Kitty Green grew up in Australia watching American television. Although her favorite sitcoms presented the US as idyllic and family-oriented, her favorite show taught her the exact opposite could just as easily be true. After six-year-old beauty queen JonBenét Ramsey was murdered in Boulder, Colorado, on Christmas Eve of 1996, a young Green became one of the millions of people around the world transfixed by the ensuing investigation.
"This case punctured that image for me," she says. "I was 11 or 12 when it was on TV, and as a kid I was obsessed with it."
That obsession apparently followed her into adulthood. Green, now 32, is the director behind a new JonBenét movie premiering today on Netflix. Like American Crime Story and Made in America did for the O.J. Simpson saga last year, Casting JonBenét introduces the story of the Ramseys to a generation who missed the original media spectacle around it. The film is a hybrid of documentary and scripted narrative––a CliffsNotes version of an important piece of Americana.
Part of the reason Casting JonBenét defies easy categorization is because Green has never felt comfortable in either genre. She says that, as a young woman, it was hard to be at ease around the large gaffers and grips that typically populate huge cinematic productions; after making a documentary about a feminist group in the Ukraine in 2013, she missed the control she felt while working on narrative films at school in Melbourne. To solve her dilemma, Green pioneered a liminal genre in 2015 with Casting Oksana Baiul, a short film about Ukrainian women who derived feelings of strength from the titular gold-winning figure skater.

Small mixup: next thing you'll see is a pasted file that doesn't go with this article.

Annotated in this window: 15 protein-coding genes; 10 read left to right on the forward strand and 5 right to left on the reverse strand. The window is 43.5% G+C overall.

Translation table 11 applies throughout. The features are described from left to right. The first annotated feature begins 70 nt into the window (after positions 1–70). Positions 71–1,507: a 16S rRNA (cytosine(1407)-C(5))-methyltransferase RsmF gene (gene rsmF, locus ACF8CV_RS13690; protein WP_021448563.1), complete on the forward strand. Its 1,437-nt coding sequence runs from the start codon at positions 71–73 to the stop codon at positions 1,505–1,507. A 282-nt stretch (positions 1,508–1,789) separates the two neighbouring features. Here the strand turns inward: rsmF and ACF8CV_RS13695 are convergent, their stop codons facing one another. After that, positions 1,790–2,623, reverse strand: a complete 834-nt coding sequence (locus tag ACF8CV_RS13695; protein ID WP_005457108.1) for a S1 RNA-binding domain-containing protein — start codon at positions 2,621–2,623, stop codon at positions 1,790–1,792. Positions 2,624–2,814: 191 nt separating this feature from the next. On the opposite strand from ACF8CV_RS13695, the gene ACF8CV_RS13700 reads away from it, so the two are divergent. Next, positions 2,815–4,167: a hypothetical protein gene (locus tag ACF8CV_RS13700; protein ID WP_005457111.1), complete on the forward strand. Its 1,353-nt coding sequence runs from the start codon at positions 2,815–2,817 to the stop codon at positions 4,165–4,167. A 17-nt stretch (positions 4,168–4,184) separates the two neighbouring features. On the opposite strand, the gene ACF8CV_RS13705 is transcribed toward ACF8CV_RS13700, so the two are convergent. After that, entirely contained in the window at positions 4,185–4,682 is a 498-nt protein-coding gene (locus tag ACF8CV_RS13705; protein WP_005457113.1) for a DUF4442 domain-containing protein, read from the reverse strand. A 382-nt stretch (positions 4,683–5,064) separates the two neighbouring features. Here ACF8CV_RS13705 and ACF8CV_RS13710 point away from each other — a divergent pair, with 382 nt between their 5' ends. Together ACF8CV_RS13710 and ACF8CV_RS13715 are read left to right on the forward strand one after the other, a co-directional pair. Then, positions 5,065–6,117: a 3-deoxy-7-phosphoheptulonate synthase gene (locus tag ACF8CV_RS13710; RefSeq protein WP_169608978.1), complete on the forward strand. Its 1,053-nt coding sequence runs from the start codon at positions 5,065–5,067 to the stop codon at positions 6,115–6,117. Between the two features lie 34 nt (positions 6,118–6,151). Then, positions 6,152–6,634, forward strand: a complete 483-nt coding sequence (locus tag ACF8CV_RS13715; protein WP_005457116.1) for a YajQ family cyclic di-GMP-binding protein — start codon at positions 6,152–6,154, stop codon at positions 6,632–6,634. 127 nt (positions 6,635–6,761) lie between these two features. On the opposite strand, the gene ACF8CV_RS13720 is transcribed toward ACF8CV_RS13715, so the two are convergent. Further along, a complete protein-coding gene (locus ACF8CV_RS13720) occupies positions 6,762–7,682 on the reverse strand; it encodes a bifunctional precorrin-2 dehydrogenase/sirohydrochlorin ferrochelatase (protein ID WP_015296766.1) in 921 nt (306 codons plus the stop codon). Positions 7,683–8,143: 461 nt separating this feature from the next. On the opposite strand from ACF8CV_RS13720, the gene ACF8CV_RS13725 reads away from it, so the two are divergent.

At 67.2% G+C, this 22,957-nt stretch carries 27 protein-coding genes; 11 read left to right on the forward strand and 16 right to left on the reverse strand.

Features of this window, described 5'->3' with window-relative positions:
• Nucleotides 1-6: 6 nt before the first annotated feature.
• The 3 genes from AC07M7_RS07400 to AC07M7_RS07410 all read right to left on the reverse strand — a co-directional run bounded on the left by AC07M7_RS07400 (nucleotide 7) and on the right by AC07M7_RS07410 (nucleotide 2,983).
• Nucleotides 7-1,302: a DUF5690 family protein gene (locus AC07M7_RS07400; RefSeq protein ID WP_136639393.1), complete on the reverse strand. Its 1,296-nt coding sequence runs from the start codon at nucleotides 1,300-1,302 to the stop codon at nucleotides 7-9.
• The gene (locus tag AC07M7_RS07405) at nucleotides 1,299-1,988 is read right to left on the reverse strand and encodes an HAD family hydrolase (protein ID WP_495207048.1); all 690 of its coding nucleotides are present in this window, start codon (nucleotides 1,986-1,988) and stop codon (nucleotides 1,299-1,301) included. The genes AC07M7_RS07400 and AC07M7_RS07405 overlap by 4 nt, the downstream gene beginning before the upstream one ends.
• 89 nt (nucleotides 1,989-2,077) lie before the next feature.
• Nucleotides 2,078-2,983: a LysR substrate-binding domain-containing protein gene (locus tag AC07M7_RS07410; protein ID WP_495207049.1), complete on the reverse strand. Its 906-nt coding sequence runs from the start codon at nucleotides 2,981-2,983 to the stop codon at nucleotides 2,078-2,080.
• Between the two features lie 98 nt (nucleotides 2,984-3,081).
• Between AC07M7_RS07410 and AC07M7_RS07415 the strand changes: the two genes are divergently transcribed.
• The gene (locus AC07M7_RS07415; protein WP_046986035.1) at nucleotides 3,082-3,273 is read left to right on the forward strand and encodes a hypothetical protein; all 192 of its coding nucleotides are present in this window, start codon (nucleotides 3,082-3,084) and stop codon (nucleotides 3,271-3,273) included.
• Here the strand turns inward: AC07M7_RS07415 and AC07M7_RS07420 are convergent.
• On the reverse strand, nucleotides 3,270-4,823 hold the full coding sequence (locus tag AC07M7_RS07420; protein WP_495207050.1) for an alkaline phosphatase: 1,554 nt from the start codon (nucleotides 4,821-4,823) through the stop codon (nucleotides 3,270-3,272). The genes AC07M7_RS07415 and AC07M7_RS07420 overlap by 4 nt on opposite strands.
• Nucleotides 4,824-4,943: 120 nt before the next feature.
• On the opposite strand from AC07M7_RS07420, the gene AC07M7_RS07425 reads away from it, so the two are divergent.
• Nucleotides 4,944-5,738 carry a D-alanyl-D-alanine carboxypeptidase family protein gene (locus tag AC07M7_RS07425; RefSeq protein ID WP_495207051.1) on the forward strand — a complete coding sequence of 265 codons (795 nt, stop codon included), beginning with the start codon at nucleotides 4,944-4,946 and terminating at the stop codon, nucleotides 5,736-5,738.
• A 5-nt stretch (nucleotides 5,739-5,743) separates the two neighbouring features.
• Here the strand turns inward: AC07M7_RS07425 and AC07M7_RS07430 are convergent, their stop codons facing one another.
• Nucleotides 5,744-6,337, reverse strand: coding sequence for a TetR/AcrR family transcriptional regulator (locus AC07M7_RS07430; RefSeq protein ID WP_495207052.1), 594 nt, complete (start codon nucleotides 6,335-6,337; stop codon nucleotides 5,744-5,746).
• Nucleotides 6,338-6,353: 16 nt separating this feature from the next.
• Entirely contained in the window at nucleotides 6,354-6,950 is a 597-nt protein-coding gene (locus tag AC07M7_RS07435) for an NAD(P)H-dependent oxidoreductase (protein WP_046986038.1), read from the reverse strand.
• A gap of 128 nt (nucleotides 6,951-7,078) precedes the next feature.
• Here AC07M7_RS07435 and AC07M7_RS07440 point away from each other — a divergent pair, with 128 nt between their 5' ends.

While it's tempting to suggest that Green is riffing on the JonBenét case as part of a larger, multi-work meditation on how different societies treat their young female performers, she says that any thematic similarity is merely a coincidence. Instead, she says that JonBenét is more accurately described as a meta commentary on the community members who were affected by having an infamous true crime story take place in their hometown. For instance, the film starts off with a scene of matriarch Patsy Ramsey dialing 9/11 to report the murder but then transitions into a montage of casting tapes. Each prospective Patsy talks into the camera about her personal connection to the case––whether it be experience as a pageant contestant, as a teacher with students who knew JonBenét, or simply as a mother.
Perhaps it's to be expected that the acted bits seem straight out of a Lifetime movie. After all, the people trying out for the film are not professional Hollywood actors by any means, but largely blue-collar workers like grocery store managers or cops. What's interesting is not whether or not the actors are being convincing in their portrayals of the crime's players, but rather how their lived experiences inform those portrayals.
Green told me that she spent 15 minutes with each actor who showed up to her casting call pitching the premise of the film: There was a three-page treatment and no script. Casting tapes would be used in the film. Multiple actors would be playing each role. It was an experiment––a sort of choose-your-own adventure meets community playhouse––and would they like to participate?
She attributes the almost-universal enthusiasm to the notion that Americans love to talk in general. Amplify that by the fact that nothing's really going on in Boulder, and she had people talking about their experiences with murdered family members, molestation, and more within the span of a 45-minute interview.